National Certification for Medical Interpreters

Medical interpreters play an integral role in healthcare delivery, facilitating communication between patients who do not speak English or are deaf or hard of hearing with physicians, nurses and other professionals delivering care. 

“When you're talking about a professional interpreter, you're talking [about] not just somebody who knows the language,” said Elena M., a certified medical interpreter (CMI) Spanish, language operations manager for AMN Healthcare Language Services, during an AMN live show “That is the first step. You have to be bilingual in two languages. However, that is not enough.”  

Professional medical interpreters translate clinical conversations, taking into consideration cultural aspects or slang the patient might use. AMN Healthcare Language Services allows clinicians to accurately address patients’ concerns and convey a plan of care.  

Often patients bring a friend or family member to interpret. They may even place children in the difficult situation of interpreting medical information and trying to communicate with the clinician.   

However, a professional medical interpreter has received training and experience in a healthcare setting, putting into practice what has been learned in classes.  

The need for professional healthcare interpreters  

Interpreting services remain in great demand. In 20 percent of homes in the United States, people speak a language other than English. And those people seek medical care, just as English speakers do.  

“The need for professional interpreters is growing,” said Damian E., certified healthcare interpreter (CHI) Spanish, language operations supervisor for AMN Healthcare Language Services, during AMN’s recent show.These are vital services that are needed throughout the different hospitals that we serve and we're happy to do that.”  

Damian transitioned from another career to language services. Recognizing the need to learn about language interpretation, he took a 40-hour class and completed a residency program at a local hospital. Soon after, he tested to become a certified healthcare interpreter. The hospital where he completed the residency program hired him.  

“That worked out for me,” Damian said. “Once you have those credentials behind your name, it does open up doors. … That’s one of the primary reasons why I advocate for being certified.” 

The certification process for medical interpreters 

There are two certifying bodies that offer the national medical interpreter certifications. One is Certification Commission for Healthcare Interpreters (CCHI) and the other is The National Board of Certification for Medical Interpreters (NBCMI). They each offer their distinct credentials after passing their written and oral assessments. CCHI has bilingual oral assessments in Arabic, Mandarin, and Spanish. For all other languages not mentioned they offer a monolingual oral assessment and a separate credential for passing their written assessment. NBCMI offers a bilingual oral assessment in Spanish, Korean, Mandarin, Russian, Cantonese, and Vietnamese. For all the other languages not mentioned they offer a credential after passing their written assessment.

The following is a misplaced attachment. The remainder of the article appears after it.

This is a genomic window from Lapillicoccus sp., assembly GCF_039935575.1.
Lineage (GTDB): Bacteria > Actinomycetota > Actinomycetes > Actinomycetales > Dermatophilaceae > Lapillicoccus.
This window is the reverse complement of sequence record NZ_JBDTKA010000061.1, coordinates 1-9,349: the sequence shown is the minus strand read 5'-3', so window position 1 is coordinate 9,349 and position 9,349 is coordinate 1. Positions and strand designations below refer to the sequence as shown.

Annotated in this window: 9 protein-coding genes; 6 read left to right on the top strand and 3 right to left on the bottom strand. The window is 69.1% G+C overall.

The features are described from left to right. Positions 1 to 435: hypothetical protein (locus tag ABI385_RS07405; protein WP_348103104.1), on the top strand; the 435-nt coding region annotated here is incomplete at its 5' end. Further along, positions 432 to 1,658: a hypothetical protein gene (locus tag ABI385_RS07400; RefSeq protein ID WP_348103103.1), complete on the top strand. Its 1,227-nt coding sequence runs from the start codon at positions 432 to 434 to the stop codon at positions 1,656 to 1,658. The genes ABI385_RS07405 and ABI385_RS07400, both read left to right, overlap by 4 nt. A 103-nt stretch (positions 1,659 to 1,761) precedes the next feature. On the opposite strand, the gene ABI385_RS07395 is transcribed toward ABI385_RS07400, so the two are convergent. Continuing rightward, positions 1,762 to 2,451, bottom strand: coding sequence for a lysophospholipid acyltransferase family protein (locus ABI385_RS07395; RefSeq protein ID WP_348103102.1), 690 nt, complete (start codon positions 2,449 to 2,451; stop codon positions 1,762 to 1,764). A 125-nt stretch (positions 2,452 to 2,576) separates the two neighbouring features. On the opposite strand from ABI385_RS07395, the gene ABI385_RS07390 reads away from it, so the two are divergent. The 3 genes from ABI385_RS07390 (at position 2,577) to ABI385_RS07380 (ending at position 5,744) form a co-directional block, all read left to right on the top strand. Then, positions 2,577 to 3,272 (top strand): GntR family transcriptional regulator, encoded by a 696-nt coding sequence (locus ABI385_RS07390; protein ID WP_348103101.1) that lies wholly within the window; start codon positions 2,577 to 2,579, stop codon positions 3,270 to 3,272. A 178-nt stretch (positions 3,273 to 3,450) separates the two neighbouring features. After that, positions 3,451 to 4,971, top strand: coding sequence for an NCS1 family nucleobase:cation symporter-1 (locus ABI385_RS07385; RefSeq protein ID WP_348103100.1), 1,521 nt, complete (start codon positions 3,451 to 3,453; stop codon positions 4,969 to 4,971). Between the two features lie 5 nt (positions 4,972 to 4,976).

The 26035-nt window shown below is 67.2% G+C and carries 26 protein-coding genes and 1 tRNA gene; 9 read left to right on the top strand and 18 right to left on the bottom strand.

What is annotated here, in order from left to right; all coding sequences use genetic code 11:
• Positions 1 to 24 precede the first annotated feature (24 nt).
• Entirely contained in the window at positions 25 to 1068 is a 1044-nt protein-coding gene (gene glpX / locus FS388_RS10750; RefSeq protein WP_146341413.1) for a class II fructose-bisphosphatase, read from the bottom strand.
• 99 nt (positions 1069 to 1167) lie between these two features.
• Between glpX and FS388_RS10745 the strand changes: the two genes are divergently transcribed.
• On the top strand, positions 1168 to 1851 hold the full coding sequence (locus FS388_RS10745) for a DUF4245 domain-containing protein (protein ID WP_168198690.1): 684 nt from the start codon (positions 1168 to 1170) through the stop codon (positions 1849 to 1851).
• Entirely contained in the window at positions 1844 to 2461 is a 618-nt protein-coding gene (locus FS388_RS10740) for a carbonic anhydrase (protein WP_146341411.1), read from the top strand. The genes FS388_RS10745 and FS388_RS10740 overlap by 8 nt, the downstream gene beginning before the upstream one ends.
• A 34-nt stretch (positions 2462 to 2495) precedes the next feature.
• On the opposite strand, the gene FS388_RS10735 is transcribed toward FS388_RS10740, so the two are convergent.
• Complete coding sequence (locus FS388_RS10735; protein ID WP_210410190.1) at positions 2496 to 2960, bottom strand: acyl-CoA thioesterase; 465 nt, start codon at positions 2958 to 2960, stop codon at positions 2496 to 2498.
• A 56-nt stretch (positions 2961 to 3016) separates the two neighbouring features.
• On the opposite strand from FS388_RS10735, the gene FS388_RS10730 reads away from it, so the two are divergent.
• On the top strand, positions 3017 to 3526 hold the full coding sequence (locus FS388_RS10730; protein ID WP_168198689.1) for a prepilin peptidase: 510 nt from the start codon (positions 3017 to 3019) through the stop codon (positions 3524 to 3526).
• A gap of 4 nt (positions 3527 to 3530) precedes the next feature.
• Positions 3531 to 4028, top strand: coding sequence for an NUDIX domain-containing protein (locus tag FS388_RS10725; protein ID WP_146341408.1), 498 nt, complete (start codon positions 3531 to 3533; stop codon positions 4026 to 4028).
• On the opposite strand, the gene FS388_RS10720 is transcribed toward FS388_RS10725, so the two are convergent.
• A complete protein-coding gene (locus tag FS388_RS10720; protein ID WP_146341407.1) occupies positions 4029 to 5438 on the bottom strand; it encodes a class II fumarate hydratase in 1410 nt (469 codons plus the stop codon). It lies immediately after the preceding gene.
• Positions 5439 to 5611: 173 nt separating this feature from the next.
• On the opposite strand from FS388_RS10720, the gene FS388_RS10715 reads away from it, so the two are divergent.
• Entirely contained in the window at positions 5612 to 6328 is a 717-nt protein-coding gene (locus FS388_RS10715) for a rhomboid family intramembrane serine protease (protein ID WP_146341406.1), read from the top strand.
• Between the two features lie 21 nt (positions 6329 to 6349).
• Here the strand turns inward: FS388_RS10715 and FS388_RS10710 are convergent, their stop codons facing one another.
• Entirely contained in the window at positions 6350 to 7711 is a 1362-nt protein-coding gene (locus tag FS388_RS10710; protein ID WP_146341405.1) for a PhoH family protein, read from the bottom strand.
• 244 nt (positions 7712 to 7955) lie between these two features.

“In essence, it's a certificate that says you know what you're doing as a professional interpreter,” Elena said. “To start, you would have to meet the qualifications of being bilingual, proven fluency in two languages, in the language of English, and then the language that you're going to be testing in.” 

Requirements include completing at a minimum a 40-hour interpreter course. However, longer interpreter programs exist, including a bachelor’s or master’s degree in medical interpretation. The certifying bodies require fees and passing written and oral proficiency exams. The written test includes questions about protocols, ethics, and the standards of practice, Elena said.  

The process for becoming a certified medical interpreter can take anywhere from six to 18 months. Interpreters can take an online 40-hour interpreter course at their own pace or take a live course. Completing the live interpreter program might take six months or more.   

The advantages of certification for healthcare interpreters 

AMN Healthcare Language Services does not require its interpreters to be medically certified, but certification does offer an advantage, said Kristen B, talent acquisition manager at AMN Healthcare Language Services. The company also offers an online interpreter training program.  

“You can propel your career in a whole different direction in six months to a year, it's really pretty amazing,” Kristen said. “And, we have ways we can help you.” 

Working with AMN Healthcare Language Services 

AMN Healthcare Language Services employs more than 3,000 medically qualified interpreters. The company offers more than 40 languages via video interpretation and more than 200 via audio interpretation, bridging the language gap to ensure quality care in hospitals and clinics around the United States. The services also include American Sign Language.  

 

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